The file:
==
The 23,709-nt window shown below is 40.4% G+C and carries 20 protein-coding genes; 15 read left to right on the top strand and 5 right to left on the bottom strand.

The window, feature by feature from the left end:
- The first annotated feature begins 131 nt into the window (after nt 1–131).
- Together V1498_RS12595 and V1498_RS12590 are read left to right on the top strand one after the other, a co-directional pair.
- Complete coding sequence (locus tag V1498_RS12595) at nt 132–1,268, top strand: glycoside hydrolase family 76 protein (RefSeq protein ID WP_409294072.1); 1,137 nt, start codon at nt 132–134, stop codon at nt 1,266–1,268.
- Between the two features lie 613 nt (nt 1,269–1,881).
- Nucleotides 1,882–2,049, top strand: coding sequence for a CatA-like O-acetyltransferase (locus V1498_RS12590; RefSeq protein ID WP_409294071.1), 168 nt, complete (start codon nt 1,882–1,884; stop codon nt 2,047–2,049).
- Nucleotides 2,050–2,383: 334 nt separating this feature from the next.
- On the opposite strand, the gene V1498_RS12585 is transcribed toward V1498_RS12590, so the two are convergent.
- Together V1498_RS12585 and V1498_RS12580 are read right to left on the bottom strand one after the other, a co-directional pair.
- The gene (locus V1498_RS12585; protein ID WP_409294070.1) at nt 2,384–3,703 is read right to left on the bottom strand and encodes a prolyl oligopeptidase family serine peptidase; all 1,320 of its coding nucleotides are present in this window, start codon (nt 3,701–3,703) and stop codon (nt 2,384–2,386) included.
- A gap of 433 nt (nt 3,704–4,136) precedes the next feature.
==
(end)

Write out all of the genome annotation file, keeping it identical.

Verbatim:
The 23,709-nt window shown below is 40.4% G+C and carries 20 protein-coding genes; 15 read left to right on the top strand and 5 right to left on the bottom strand.

The window, feature by feature from the left end:
- The first annotated feature begins 131 nt into the window (after nt 1–131).
- Together V1498_RS12595 and V1498_RS12590 are read left to right on the top strand one after the other, a co-directional pair.
- Complete coding sequence (locus tag V1498_RS12595) at nt 132–1,268, top strand: glycoside hydrolase family 76 protein (RefSeq protein ID WP_409294072.1); 1,137 nt, start codon at nt 132–134, stop codon at nt 1,266–1,268.
- Between the two features lie 613 nt (nt 1,269–1,881).
- Nucleotides 1,882–2,049, top strand: coding sequence for a CatA-like O-acetyltransferase (locus V1498_RS12590; RefSeq protein ID WP_409294071.1), 168 nt, complete (start codon nt 1,882–1,884; stop codon nt 2,047–2,049).
- Nucleotides 2,050–2,383: 334 nt separating this feature from the next.
- On the opposite strand, the gene V1498_RS12585 is transcribed toward V1498_RS12590, so the two are convergent.
- Together V1498_RS12585 and V1498_RS12580 are read right to left on the bottom strand one after the other, a co-directional pair.
- The gene (locus V1498_RS12585; protein ID WP_409294070.1) at nt 2,384–3,703 is read right to left on the bottom strand and encodes a prolyl oligopeptidase family serine peptidase; all 1,320 of its coding nucleotides are present in this window, start codon (nt 3,701–3,703) and stop codon (nt 2,384–2,386) included.
- A gap of 433 nt (nt 3,704–4,136) precedes the next feature.